Culture, Resilience, and Health
‘Culture’ is one of the most understudied dimensions of resilience as a pathway to health. Our program examines resilience across cultures, integrating qualitative and quantitative research to connect the dots between cultural values, socio-political structures, family-level resilience, and individual health outcomes. Projects in Afghanistan and Sierra Leone focus specifically on parenting, mental health, and family-level resilience.
- Resilience and Mental Health in Afghanistan. Mark Eggerman and Catherine Panter-Brick have conducted the first longitudinal survey of child and adolescent mental health in Afghanistan – a project designed to integrate cross-cultural psychiatric epidemiology with medical anthropology. With analysis of longitudinal data, they provide evidence for the cluster of adversities that impact family wellbeing and the mental health cascade across generations. They also identify the culturally-meaningful leverage points for building family-level resilience, relevant to the prevention and intervention agenda in global mental health.
- An Ethnographic Study of Father-Child Interactions & Child Development in Sierra Leone. This study, led by Kristen McLean, provides much-needed data on how men raise their children in the aftermath of conflict, and the impact of father engagement on family dynamics and child wellbeing. The study is embedded within the research program directed by Professor Theresa Betancourt on the intergenerational impact of war in Sierra Leone. For the Harvard program, please see: http://fxb.harvard.edu/research-program-on-children-and-global-adversity/
- Mental health and idioms of distress in Haiti. For her work in Haiti, Kristen McLean is collaborating on a project led by Dr. Brandon Korht, on suicide, depression, and care-seeking behaviors.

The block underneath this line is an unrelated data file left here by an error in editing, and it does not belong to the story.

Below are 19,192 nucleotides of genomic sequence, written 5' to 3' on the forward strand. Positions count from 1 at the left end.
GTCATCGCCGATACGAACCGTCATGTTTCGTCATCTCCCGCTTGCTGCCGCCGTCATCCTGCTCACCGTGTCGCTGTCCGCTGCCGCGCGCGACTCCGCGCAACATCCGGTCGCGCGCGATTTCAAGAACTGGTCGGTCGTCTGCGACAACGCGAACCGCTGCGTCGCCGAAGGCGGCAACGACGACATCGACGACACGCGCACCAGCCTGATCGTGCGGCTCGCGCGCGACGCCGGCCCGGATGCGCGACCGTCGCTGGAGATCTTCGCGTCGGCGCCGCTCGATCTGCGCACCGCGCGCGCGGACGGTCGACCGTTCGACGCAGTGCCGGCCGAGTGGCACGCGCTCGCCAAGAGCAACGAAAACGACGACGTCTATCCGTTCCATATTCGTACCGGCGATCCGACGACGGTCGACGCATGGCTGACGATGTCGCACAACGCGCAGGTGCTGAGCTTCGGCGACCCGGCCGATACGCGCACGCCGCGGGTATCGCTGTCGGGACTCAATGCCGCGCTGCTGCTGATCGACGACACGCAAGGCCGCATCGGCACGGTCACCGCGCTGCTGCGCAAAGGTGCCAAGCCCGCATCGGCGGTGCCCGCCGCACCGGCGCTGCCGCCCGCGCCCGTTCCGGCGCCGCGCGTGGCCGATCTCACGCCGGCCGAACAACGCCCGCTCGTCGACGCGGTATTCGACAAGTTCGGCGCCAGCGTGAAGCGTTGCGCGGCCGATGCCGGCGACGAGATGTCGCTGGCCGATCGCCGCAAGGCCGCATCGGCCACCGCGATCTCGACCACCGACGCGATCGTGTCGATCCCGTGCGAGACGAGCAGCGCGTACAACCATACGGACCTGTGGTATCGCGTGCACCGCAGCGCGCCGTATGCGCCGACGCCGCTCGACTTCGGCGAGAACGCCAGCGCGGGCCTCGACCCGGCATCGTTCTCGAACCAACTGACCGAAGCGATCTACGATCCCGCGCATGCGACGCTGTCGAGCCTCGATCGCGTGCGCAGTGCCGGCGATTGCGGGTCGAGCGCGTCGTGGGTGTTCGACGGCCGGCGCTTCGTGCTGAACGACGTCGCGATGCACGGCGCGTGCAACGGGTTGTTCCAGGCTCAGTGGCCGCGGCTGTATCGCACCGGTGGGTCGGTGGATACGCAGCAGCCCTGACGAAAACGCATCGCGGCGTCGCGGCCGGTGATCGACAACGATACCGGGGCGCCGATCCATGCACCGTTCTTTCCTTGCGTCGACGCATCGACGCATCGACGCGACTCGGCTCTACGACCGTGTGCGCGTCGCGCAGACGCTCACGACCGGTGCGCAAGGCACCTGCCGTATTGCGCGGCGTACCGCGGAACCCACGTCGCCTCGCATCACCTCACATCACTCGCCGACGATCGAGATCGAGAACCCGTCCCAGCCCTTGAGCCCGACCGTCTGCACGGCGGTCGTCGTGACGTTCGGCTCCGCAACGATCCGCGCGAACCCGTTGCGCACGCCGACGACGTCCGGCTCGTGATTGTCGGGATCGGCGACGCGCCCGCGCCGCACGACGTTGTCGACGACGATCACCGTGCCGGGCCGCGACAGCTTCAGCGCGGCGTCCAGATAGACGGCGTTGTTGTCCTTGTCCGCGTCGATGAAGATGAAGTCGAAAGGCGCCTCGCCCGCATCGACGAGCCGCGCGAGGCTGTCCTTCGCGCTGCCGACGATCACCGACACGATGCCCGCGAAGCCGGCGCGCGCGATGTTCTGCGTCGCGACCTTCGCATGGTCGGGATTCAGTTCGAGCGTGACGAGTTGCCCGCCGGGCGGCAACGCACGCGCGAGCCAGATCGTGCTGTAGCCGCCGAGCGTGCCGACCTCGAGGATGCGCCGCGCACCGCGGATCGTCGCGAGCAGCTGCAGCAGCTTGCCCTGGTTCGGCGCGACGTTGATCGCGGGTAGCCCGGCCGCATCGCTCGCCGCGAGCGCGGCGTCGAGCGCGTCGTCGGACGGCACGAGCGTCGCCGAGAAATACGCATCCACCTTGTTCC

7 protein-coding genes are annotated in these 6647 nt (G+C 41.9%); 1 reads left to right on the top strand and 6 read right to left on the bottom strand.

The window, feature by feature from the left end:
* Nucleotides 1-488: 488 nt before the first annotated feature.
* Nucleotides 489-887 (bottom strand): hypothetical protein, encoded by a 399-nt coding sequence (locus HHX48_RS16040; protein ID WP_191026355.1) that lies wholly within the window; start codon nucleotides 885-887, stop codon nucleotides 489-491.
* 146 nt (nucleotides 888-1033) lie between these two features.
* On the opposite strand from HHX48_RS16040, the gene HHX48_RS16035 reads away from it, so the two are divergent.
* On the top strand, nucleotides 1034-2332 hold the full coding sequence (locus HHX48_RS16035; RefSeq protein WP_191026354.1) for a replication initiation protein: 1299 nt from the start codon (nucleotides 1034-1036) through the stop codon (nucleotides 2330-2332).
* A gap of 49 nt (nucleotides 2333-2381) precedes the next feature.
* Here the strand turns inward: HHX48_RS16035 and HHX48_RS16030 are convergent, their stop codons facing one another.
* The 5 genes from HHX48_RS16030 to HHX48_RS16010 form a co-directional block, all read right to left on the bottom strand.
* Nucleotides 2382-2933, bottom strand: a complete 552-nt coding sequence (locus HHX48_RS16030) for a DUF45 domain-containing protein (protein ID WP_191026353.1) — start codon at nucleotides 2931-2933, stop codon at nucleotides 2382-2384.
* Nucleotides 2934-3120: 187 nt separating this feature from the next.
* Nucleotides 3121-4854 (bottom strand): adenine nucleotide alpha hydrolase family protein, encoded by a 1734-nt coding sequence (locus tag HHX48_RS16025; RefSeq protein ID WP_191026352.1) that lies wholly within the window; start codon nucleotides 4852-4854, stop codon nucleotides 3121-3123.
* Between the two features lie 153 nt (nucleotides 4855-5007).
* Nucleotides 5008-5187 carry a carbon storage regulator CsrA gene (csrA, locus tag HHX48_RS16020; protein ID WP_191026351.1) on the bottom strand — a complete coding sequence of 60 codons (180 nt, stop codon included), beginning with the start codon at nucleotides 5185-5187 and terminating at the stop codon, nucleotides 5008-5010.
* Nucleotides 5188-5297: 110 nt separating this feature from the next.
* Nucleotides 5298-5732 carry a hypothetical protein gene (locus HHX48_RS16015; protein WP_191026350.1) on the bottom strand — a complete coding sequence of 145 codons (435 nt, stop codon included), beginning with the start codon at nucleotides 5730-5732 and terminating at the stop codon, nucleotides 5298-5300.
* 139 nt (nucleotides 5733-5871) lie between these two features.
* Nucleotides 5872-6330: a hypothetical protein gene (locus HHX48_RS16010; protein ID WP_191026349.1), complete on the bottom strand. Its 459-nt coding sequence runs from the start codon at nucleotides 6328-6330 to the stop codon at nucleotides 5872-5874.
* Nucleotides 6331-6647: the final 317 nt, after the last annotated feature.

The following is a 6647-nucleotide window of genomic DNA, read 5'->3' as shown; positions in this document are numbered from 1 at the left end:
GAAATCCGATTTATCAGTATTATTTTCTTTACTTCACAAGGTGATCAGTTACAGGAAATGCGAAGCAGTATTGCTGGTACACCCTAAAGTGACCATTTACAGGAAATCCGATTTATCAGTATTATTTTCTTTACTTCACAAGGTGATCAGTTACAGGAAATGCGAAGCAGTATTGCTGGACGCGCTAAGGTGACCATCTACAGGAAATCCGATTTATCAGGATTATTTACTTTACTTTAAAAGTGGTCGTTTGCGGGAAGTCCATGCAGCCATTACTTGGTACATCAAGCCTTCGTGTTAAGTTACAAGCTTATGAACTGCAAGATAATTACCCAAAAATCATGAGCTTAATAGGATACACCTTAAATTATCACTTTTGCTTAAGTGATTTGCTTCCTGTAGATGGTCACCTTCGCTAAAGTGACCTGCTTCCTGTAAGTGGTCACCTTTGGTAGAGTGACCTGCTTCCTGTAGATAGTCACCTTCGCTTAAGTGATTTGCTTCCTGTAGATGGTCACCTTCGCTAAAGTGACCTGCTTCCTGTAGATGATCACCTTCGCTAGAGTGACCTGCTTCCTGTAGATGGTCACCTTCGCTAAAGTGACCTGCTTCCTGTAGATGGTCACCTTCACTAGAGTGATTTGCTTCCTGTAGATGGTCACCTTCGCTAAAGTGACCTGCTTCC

- Mental health, psychosocial distress, and stress biomarkers: Amelia Sancilio is evaluating measures of wellbeing in Afghanistan, in collaboration with Drs. Catherine Panter-Brick, Mark Eggerman, Andrew Rasmussen, and Peter Ventevogel. Her work compares the extent to which screening for poor mental health (using a standard WHO scale) maps onto psychosocial distress (using a culturally-specific scale) and physiological stress (using biomarkers such as blood pressure).
Eggerman M and Panter-Brick C (2010). Suffering, hope, and entrapment: Resilience and cultural values in Afghanistan. Social Science & Medicine 71:71-83.
Hagaman AK, Wagenaar BH, McLean KE, Winskell K, Kaiser BN, and Kohrt BA. (2013). Suicide in rural Haiti: Clinical and community perceptions of prevalence, etiology, and prevention. Social Science & Medicine, 83, 61-9.
Panter-Brick C, Grimon, Marie-Pascale, and Eggerman M (2013). Caregiver-child mental health: A prospective study in conflict and refugee settings. Journal of Child Psychology and Psychiatry (in press).
Panter-Brick C, Goodman A, Tol W, Eggerman M (2011). Mental health and childhood adversities: A longitudinal study in Kabul, Afghanistan. Journal of the American Academy of Child & Adolescent Psychiatry 50(4):349-363.
Panter-Brick C, Eggerman M, Gonzalez V, Safdar S (2009). Ongoing violence, social suffering and mental health: A school-based survey in Afghanistan. The Lancet 374: 807-16.
Panter-Brick C, Eggerman M, Mojadidi A, McDade T (2008). Social stressors, mental health, and physiological stress in an urban elite of young Afghans in Kabul. American Journal of Human Biology 20(6):627-641.
Wagenaar BH, Hagaman AK, Kaiser BN, McLean KE, Kohrt BA. (2012). Depression, suicidal ideation, and associated factors: a cross-sectional study in rural Haiti. BMC Psychiatry, 12:149.